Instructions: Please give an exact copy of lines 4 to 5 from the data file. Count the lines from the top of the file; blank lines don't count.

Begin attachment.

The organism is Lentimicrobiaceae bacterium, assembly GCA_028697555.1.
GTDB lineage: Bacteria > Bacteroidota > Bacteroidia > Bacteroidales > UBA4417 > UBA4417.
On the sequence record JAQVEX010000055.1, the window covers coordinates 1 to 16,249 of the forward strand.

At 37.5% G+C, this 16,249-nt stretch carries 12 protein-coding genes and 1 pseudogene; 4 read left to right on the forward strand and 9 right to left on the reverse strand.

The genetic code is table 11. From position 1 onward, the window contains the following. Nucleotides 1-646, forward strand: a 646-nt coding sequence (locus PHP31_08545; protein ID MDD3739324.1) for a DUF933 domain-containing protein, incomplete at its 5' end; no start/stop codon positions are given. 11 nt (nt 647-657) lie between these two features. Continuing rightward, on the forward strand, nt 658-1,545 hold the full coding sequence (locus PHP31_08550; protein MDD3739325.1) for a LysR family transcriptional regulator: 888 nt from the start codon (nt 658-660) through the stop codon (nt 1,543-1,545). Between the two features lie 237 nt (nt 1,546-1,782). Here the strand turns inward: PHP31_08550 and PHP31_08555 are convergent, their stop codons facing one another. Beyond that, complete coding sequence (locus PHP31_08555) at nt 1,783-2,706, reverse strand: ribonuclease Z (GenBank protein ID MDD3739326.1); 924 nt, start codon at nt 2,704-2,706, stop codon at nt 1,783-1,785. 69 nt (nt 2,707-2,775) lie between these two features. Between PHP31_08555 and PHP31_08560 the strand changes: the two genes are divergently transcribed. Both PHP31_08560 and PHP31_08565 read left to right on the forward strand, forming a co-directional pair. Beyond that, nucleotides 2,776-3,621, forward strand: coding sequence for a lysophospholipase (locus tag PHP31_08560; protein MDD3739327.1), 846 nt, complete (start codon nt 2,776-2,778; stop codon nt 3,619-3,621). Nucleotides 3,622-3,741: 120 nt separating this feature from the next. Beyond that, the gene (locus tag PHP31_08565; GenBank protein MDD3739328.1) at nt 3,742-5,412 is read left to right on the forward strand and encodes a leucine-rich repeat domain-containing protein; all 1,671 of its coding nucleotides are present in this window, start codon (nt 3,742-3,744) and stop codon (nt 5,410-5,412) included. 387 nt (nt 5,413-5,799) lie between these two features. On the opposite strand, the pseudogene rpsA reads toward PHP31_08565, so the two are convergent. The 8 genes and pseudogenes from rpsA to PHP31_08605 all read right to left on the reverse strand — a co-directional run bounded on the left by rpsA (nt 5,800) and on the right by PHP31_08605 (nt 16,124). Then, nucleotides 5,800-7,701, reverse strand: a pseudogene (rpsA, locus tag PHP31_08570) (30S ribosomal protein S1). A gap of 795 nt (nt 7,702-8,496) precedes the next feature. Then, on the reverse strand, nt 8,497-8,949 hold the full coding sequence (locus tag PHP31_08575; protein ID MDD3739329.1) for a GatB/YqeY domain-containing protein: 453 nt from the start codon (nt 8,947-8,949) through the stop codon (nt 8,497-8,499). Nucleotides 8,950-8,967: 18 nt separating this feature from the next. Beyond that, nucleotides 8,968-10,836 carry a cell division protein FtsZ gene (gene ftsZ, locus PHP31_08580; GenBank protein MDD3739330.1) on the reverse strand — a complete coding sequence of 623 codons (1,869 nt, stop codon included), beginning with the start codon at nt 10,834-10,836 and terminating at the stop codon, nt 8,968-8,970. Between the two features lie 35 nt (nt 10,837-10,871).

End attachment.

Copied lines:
At 37.5% G+C, this 16,249-nt stretch carries 12 protein-coding genes and 1 pseudogene; 4 read left to right on the forward strand and 9 right to left on the reverse strand.

The genetic code is table 11. From position 1 onward, the window contains the following. Nucleotides 1-646, forward strand: a 646-nt coding sequence (locus PHP31_08545; protein ID MDD3739324.1) for a DUF933 domain-containing protein, incomplete at its 5' end; no start/stop codon positions are given. 11 nt (nt 647-657) lie between these two features. Continuing rightward, on the forward strand, nt 658-1,545 hold the full coding sequence (locus PHP31_08550; protein MDD3739325.1) for a LysR family transcriptional regulator: 888 nt from the start codon (nt 658-660) through the stop codon (nt 1,543-1,545). Between the two features lie 237 nt (nt 1,546-1,782). Here the strand turns inward: PHP31_08550 and PHP31_08555 are convergent, their stop codons facing one another. Beyond that, complete coding sequence (locus PHP31_08555) at nt 1,783-2,706, reverse strand: ribonuclease Z (GenBank protein ID MDD3739326.1); 924 nt, start codon at nt 2,704-2,706, stop codon at nt 1,783-1,785. 69 nt (nt 2,707-2,775) lie between these two features. Between PHP31_08555 and PHP31_08560 the strand changes: the two genes are divergently transcribed. Both PHP31_08560 and PHP31_08565 read left to right on the forward strand, forming a co-directional pair. Beyond that, nucleotides 2,776-3,621, forward strand: coding sequence for a lysophospholipase (locus tag PHP31_08560; protein MDD3739327.1), 846 nt, complete (start codon nt 2,776-2,778; stop codon nt 3,619-3,621). Nucleotides 3,622-3,741: 120 nt separating this feature from the next. Beyond that, the gene (locus tag PHP31_08565; GenBank protein MDD3739328.1) at nt 3,742-5,412 is read left to right on the forward strand and encodes a leucine-rich repeat domain-containing protein; all 1,671 of its coding nucleotides are present in this window, start codon (nt 3,742-3,744) and stop codon (nt 5,410-5,412) included. 387 nt (nt 5,413-5,799) lie between these two features. On the opposite strand, the pseudogene rpsA reads toward PHP31_08565, so the two are convergent. The 8 genes and pseudogenes from rpsA to PHP31_08605 all read right to left on the reverse strand — a co-directional run bounded on the left by rpsA (nt 5,800) and on the right by PHP31_08605 (nt 16,124). Then, nucleotides 5,800-7,701, reverse strand: a pseudogene (rpsA, locus tag PHP31_08570) (30S ribosomal protein S1). A gap of 795 nt (nt 7,702-8,496) precedes the next feature. Then, on the reverse strand, nt 8,497-8,949 hold the full coding sequence (locus tag PHP31_08575; protein ID MDD3739329.1) for a GatB/YqeY domain-containing protein: 453 nt from the start codon (nt 8,947-8,949) through the stop codon (nt 8,497-8,499). Nucleotides 8,950-8,967: 18 nt separating this feature from the next. Beyond that, nucleotides 8,968-10,836 carry a cell division protein FtsZ gene (gene ftsZ, locus PHP31_08580; GenBank protein MDD3739330.1) on the reverse strand — a complete coding sequence of 623 codons (1,869 nt, stop codon included), beginning with the start codon at nt 10,834-10,836 and terminating at the stop codon, nt 8,968-8,970. Between the two features lie 35 nt (nt 10,837-10,871).